"I think this has developed to the point that the need has exceeded the availability of people, the funding for people, and the training. We're just at one of these little crisis moments that hopefully propels the academy into existence... There's going to be a website component, online courses and in-person courses, that's the idea. And then hopefully there'll also be an agency to try to place PMDs and even impact producers in jobs, just like DPs, directors or writers have agencies."
Impact producer vs PMD
With the recent rise of the 'impact producer', how would Jon position the PMD concept in comparison? Both Jon and I had attended Britdoc's first-ever Global Impact Producers Assembly in Amsterdam, where a good amount of time was spent discussing the terminology that describes the job. I made the point that, outside the film world and across all three sectors, this kind of position is simply called a 'campaign director' – no matter whether you look at advertising, politics or non-profits. Jon responded we couldn't call it a 'director' because that word is protected by the Directors Guild of America.
"I think that the impact producing world is so focused on impact that the notion is it's focused on working on social change. So I'm not so concerned about that. I'm less concerned about titles necessarily as opposed to the work being done so that films that don't otherwise connect with an audience as they should – and I include outreach, marketing and distribution in terms of that connection – are able to connect with an audience. That's my mission in a sense."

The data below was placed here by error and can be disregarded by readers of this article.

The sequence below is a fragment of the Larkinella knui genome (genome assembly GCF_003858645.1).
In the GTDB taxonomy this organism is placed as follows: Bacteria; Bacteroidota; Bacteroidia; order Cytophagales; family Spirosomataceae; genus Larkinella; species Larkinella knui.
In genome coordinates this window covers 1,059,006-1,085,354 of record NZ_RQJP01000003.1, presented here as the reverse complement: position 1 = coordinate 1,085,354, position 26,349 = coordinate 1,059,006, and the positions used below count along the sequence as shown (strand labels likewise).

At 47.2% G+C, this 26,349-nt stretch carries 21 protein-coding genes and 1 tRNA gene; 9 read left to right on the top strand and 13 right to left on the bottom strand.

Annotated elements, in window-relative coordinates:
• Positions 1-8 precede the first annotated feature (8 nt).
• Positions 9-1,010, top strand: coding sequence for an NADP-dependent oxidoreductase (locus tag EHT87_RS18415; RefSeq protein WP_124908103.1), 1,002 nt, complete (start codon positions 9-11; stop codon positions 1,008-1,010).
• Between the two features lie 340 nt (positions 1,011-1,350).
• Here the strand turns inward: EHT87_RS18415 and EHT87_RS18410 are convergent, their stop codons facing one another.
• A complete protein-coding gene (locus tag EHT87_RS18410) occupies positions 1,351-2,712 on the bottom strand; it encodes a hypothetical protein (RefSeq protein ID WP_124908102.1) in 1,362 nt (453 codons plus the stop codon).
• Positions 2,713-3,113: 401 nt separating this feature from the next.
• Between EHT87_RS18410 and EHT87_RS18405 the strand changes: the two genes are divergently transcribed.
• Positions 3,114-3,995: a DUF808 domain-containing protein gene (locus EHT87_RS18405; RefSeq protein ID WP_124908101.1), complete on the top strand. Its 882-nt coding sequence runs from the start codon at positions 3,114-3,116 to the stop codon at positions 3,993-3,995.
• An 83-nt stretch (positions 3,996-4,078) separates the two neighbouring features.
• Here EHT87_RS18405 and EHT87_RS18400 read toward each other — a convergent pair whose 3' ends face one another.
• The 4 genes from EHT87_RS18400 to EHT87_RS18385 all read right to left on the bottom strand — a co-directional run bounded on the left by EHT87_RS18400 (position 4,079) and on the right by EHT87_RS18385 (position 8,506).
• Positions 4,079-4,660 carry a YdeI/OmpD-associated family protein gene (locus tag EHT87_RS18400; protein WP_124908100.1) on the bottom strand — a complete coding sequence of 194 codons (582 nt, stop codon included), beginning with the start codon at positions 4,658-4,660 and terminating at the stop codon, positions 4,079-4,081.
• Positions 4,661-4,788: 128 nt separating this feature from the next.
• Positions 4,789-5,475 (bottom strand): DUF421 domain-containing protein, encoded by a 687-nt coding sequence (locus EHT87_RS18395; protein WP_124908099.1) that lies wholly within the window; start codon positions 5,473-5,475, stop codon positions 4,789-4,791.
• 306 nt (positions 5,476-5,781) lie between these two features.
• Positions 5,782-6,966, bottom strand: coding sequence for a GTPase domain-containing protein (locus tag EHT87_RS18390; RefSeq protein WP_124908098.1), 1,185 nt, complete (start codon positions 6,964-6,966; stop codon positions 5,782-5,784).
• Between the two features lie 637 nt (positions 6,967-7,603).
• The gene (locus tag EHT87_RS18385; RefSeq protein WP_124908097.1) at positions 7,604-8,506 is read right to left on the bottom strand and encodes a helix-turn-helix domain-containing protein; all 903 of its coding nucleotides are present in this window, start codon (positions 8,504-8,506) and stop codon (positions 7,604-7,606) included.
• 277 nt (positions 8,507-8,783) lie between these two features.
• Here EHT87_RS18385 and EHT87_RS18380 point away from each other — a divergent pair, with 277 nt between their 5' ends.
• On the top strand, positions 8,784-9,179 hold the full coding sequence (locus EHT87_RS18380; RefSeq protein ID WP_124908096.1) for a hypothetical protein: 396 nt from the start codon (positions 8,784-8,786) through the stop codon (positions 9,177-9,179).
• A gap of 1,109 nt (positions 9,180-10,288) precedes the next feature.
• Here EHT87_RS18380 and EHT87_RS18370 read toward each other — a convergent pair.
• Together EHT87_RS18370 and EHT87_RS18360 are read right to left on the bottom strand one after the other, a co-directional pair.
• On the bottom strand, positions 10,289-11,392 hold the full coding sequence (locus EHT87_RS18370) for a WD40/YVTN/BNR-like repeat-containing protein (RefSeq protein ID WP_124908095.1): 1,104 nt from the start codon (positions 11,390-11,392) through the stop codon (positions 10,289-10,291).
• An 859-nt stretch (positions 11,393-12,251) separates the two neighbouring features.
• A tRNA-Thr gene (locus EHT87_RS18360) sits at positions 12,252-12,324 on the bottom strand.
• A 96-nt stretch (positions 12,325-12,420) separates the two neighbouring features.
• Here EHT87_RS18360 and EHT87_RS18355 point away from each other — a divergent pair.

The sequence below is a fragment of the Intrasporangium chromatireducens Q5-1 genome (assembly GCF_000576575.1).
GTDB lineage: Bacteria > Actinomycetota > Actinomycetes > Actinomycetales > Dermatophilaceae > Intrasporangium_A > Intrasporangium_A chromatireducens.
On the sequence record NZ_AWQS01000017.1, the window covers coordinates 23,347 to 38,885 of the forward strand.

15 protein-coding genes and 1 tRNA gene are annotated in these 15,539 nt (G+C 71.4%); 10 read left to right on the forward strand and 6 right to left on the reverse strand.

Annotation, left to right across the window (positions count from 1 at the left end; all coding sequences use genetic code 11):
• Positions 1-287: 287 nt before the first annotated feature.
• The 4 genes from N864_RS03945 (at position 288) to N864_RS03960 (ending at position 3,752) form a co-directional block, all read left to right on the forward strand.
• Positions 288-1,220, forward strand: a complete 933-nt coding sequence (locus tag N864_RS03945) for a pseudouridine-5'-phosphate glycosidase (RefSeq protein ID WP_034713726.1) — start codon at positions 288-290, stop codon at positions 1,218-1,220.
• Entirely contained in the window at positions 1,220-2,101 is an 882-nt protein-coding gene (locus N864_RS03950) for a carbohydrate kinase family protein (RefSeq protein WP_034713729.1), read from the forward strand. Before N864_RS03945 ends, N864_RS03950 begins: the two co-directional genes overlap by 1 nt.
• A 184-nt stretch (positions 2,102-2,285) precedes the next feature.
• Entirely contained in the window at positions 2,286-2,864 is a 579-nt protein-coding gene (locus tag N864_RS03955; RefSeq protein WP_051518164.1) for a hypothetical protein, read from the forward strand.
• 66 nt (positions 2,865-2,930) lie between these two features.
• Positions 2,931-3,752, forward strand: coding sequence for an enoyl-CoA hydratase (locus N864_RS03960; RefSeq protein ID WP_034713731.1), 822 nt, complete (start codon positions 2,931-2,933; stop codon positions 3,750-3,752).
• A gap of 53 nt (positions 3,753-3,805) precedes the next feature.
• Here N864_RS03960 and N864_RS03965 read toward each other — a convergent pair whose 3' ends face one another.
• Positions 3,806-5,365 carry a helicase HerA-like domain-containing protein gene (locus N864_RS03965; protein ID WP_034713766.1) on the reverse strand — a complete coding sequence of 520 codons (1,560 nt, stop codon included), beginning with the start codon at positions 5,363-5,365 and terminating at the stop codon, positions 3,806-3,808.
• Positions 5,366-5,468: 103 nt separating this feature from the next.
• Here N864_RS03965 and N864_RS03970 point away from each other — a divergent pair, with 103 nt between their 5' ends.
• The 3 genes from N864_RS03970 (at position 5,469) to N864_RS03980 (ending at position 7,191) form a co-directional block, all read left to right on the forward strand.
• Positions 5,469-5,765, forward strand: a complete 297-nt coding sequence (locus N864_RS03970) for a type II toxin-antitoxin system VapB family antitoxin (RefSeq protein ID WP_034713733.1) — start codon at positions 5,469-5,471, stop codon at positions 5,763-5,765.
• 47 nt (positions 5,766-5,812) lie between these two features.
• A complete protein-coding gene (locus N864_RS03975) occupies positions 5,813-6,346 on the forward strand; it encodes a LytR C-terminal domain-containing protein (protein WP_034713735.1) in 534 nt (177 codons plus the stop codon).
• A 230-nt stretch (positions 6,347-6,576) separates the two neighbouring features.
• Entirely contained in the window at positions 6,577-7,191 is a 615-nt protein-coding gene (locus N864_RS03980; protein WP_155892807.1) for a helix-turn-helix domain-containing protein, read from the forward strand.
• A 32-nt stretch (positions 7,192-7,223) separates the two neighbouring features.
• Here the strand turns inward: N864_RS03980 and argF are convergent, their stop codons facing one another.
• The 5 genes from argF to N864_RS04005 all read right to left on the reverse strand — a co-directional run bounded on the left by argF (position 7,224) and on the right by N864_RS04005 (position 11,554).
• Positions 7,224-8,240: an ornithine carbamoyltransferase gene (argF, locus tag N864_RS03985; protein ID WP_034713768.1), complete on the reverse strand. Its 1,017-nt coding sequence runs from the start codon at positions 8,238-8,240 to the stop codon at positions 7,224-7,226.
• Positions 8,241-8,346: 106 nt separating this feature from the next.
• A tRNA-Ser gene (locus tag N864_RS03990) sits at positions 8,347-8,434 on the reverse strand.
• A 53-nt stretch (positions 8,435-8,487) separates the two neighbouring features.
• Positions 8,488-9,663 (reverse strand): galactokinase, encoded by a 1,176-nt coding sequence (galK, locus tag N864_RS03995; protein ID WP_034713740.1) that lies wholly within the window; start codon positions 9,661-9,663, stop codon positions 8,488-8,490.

"I wrote a whole book before thinking of a producer of marketing and distribution. And my attitude was just like, "tough, you know I was a filmmaker and I did this by myself – all you filmmakers, too bad, you have to do this too!" And then I thought, wow, it's really actually so much work that there really should be more people involved and there should be someone who is knowledgable who can supervise that process and that's where I got the idea for the PMD."
"I don't really care about differences in territories. It's just whatever helps film-makers – and frankly all artists – sustain themselves and connect their work to an audience. That's essentially what I'm about."
I agree with Jon. The most important thing is that this kind of engagement, outreach, and impact work happens in the first place – whatever job titles you use to describe it.
For the time being, when people ask me what I do, I simply say: "I organise campaigns around films."
And I really look forward to being on a panel discussion with Jon Reiss, Jeanie Finlay and Jo Taylor on Saturday as part of the Make Your Market event in Edinburgh this week. Next month, there will also a panel at the Glasgow Film Festival with a focus around the PMD.